Finding a Cancer Buddy
Hester Hill Schnipper, LICSW, OSW-C Program Manager Emeritus, Oncology, Social Work
FEBRUARY 19, 2021
Our families and friends love us and want to be supportive and helpful, but it can seem as though they just don’t get it. Sometimes the only person who can truly understand and empathize is someone else going through the same thing. Thirty-five years ago, I launched a program called Patient to Patient, Heart to Heart at BIDMC. At the time, there were no cancer buddy/peer support programs, and the idea was considered somewhat risky and radical. Several of my physician colleagues warned me that patients might scare one another or give poor medical advice. However, I had been convinced by one of my patients, a wonderful woman who was being treated for leukemia, that this service would be appreciated. She had come to my office one morning to say: You do a good job of most things, but there is no way for patients to find one another. She was right, and a new program was born.
Sometimes the only person who can truly understand and empathize is someone else going through the same thing.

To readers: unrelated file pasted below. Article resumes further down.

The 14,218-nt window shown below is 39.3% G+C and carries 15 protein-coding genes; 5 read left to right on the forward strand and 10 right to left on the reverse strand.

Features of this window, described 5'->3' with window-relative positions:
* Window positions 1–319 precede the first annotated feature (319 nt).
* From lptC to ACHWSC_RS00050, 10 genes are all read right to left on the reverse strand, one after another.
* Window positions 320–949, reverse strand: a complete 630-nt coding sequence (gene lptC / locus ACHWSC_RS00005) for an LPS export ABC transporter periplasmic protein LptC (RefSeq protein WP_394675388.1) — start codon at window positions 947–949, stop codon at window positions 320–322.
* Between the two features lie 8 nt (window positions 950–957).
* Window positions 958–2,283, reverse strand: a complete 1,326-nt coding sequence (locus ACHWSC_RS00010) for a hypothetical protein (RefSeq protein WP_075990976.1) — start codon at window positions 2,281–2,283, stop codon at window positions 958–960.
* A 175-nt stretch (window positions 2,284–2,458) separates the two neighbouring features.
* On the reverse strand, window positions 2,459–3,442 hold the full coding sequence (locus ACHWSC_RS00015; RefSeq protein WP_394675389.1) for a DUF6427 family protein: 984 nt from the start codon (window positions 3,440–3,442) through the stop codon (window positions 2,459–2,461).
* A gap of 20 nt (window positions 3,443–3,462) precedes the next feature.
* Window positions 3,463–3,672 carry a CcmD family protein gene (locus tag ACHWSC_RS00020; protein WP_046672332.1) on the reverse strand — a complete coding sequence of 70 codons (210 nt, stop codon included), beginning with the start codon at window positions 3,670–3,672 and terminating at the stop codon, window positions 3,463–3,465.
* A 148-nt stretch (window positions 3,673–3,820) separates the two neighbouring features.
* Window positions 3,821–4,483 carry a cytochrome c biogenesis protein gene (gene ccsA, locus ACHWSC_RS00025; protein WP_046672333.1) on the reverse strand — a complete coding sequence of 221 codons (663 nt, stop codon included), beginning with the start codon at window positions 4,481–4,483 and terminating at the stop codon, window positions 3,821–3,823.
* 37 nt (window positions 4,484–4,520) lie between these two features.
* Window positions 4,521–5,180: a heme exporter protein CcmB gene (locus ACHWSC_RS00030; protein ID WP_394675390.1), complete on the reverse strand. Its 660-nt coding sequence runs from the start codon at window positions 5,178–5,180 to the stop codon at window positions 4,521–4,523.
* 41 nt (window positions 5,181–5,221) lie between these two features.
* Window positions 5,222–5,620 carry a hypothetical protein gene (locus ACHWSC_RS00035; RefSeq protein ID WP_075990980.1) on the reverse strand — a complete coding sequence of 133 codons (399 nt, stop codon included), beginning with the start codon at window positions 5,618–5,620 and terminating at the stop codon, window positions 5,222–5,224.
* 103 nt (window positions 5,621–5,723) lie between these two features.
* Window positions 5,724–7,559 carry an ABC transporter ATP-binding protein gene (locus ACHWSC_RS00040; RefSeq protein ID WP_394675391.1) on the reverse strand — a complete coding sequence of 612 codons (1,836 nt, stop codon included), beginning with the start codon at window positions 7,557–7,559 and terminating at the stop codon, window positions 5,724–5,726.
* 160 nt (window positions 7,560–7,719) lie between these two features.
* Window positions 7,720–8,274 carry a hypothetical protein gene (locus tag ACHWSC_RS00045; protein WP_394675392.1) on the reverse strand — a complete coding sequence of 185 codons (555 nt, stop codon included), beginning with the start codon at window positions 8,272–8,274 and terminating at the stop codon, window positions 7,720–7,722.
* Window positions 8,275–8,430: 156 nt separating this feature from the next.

We began by recruiting about a dozen people – men and women with a range of cancer diagnoses and experiences. Training was for several hours on six successive Tuesday evenings and was focused on listening, supporting and boundaries; in some ways, it was Social Work 101. These first volunteers were joined over the years by dozens more, and I know that the connections and relationships forged by pairs of people with the same diagnosis were invaluable.
As time passed, our program evolved into having volunteers, all cancer survivors who had been received chemotherapy at our hospital, onsite daily in the chemotherapy infusion area and in Radiation Oncology. Some of you who are reading this may have met some of these wonderful people who, unfortunately, have not been able to be present during the pandemic.
There are now many national programs established to make these personal connections. This list was compiled by a colleague, Christina Bach, in Pennsylvania. Consider reaching out to find your buddy. Or, if you are past treatment, consider reaching out to volunteer to help someone else.
Above content provided by Beth Israel Deaconess Medical Center. For advice about your medical care, consult your doctor.